‘Western societies were poorly prepared to cope with the pandemic’

A special plastic curtain allows a woman to physically connect with an elderly resident in a nursing home in Rome. Keystone / Massimo Percossi

A year after the first case of coronavirus in Switzerland, what have we learned from the ongoing pandemic? SWI spoke to Barbara Gallavotti, an Italian biologist and popular science writer currently based in Zurich.  

This content was published on February 25, 2021 - 09:00
Michele Novaga

On February 25, 2020, Switzerland joined the list of countries affected by the novel coronavirus. The first person who tested positive for the coronavirus in Switzerland was a resident of the Italian-speaking canton of Ticino who had been to Italy.  

SWI A year after the first coronavirus case in Switzerland, how do the measures adopted by the Swiss government measure up to those taken by other Western governments?  

Barbara Gallavotti: In the first wave, Switzerland reacted very well. Then there was a period in which things were managed by the cantons rather than by the federal government. That may have been the most troublesome stage, because this kind of emergency really needs a coordinated approach. Once the federal government took the situation back in hand, things started to improve again.  

In Switzerland, some brave decisions were taken. For example, in Canton Zurich, primary schools were subjected to very few restrictions. But I found it hard to understand the hesitation about requiring the use of masks. Other countries acted much more decisively on this point.  

Barbara Gallavotti is a popular science writer and journalist based in Zurich. Barbara Gallavotti

SWI: One issue where Switzerland received criticism was the opening of the ski resorts.   

B.G.: Small towns with few ski-lifts and a largely local client base showed it could be done. The major Swiss resorts, which became the last refuge for skiers from all over Europe with nowhere else to go, were a much more risky proposition, as we saw with the outbreaks of the British virus variant in St. Moritz and Wengen.  

SWI: Apart from China, which seems to have rid itself of the disease, most countries do not look even close to taming the virus yet. What went wrong?  

B.G.: Countries that succeeded in stopping the virus - like some in Asia - adopted drastic measures that would not have been accepted in the West. We can however say which countries performed badly by denying the danger posed by the virus and the need to take drastic action to deal with it – that would be Brazil, the US, and Sweden.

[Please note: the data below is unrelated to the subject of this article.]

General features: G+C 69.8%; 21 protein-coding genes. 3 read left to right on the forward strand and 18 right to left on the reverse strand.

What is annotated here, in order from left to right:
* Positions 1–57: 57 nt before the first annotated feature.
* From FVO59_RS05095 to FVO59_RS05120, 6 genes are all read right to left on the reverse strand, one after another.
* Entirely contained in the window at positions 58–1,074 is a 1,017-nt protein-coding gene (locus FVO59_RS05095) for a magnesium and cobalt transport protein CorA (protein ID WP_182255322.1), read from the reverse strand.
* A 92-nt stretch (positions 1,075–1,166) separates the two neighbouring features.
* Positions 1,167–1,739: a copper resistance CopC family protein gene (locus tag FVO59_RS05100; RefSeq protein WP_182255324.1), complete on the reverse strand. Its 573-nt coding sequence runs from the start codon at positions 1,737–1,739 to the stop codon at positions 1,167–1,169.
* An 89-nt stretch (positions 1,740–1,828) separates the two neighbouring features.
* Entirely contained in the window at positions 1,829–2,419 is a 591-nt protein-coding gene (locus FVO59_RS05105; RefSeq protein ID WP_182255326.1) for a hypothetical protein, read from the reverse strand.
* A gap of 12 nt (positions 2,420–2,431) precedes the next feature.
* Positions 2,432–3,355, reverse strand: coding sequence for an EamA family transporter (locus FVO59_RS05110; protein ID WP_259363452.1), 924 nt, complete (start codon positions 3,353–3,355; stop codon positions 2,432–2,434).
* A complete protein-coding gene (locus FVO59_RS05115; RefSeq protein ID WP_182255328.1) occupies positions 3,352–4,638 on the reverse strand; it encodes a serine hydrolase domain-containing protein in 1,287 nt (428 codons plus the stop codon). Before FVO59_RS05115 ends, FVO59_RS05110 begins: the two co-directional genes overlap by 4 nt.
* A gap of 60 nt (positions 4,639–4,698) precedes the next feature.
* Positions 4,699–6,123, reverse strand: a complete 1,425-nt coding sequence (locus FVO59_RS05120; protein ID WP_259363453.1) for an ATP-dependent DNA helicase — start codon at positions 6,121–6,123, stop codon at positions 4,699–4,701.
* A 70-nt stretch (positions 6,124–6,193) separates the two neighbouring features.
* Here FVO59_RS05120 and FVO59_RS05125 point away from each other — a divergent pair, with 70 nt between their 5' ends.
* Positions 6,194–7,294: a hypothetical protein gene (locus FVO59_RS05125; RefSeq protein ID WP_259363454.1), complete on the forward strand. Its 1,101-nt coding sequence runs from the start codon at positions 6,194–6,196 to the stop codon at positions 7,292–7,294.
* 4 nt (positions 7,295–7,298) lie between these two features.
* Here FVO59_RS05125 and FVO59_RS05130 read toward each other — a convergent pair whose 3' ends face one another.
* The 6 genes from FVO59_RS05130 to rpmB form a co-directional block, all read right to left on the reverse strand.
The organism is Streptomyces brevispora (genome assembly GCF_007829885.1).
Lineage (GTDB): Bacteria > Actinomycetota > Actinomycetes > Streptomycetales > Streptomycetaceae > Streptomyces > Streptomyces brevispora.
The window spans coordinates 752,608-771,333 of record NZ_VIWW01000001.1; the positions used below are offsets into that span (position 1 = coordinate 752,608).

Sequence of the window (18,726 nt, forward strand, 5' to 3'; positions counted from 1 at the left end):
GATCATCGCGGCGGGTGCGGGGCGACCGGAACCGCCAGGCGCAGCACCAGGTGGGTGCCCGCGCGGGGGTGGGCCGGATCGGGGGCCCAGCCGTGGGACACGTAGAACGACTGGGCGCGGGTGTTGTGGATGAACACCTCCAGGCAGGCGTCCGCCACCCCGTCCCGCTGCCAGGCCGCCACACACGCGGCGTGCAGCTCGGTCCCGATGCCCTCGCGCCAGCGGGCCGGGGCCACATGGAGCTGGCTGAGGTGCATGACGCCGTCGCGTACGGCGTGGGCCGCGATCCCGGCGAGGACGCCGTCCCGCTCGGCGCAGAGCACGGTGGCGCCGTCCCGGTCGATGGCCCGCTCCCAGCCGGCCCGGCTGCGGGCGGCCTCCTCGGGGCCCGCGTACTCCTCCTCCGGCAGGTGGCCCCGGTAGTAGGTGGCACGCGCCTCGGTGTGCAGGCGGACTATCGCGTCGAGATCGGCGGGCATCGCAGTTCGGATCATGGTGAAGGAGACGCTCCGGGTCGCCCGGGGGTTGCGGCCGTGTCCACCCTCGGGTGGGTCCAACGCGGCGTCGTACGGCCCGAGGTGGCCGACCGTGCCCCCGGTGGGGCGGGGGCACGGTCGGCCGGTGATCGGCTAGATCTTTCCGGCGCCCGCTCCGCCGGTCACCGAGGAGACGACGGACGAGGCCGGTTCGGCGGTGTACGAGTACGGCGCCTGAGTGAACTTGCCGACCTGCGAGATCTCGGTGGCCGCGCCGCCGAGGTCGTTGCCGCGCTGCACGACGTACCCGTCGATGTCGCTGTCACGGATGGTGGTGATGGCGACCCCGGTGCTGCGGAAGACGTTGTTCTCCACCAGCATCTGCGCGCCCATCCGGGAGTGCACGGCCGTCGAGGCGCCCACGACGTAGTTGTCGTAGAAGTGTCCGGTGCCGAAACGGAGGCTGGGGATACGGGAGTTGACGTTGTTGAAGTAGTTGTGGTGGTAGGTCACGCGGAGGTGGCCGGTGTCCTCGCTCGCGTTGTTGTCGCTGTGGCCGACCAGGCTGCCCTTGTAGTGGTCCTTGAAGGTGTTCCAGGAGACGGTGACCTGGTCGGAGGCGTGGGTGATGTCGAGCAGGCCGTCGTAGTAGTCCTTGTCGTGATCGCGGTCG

SWI: Which countries acted most effectively, and why?  

B.G.: On the continent of Europe everyone did their best in keeping with the customs and cultural attitudes of their population, which determine whether particular approaches are going to be accepted or not.  

Unlike Japan and South Korea, where the culture values the wellbeing of  society over that of the individual, us Europeans were not prepared to protect our weakest groups and resisted prioritising the wellbeing of society.  

SWI: From your point of view as a science journalist and communication expert, were the public properly informed about the virus?  

B.G.: In Switzerland it seems to me that there was a balanced, coordinated and pragmatic style of communication. The public were told clearly enough  about the problems too, showing that kind of pragmatism which is always the best approach to take in emergencies. I appreciated the fact that care was taken right from the start to point out that it would not be feasible to vaccinate most of the population before summer.  

SWI: In  many countries, vaccinations are already under way. When are we likely to return to normality with the chance to travel the world again?  

B.G.: A good portion of Africa, South-East Asia, central Asian regions and South America will not be fully vaccinated till 2023.  

Probably – inevitably, on the world scale – we will need a certificate of immunity to travel. This is not welcome news, but I think we will have to get used to it.  

SWI: What are the lessons we should be learning from this pandemic? Will we be better prepared to confront the next one?  

B.G.: Pandemics have happened before and they will happen again. But apart from AIDS, we forgot how to deal with pandemics, since the last real one was the Spanish Flu in 1918. Many countries lacked a real pandemic plan, and had not put enough effort into monitoring. But we may assume that now, after all that has happened, we will be better prepared to understand the nature of the risks we are exposed to.  

 Barbara Gallavotti  

A biologist by training, Barbara Gallavotti is a popular science writer and journalist. She has authored science programmes for the Italian and Swiss national broadcasters. She also teaches in a number of master’s programmes in science communication and is a regular contributor to newspapers and magazines. Her work has won her several prizes and awards.  

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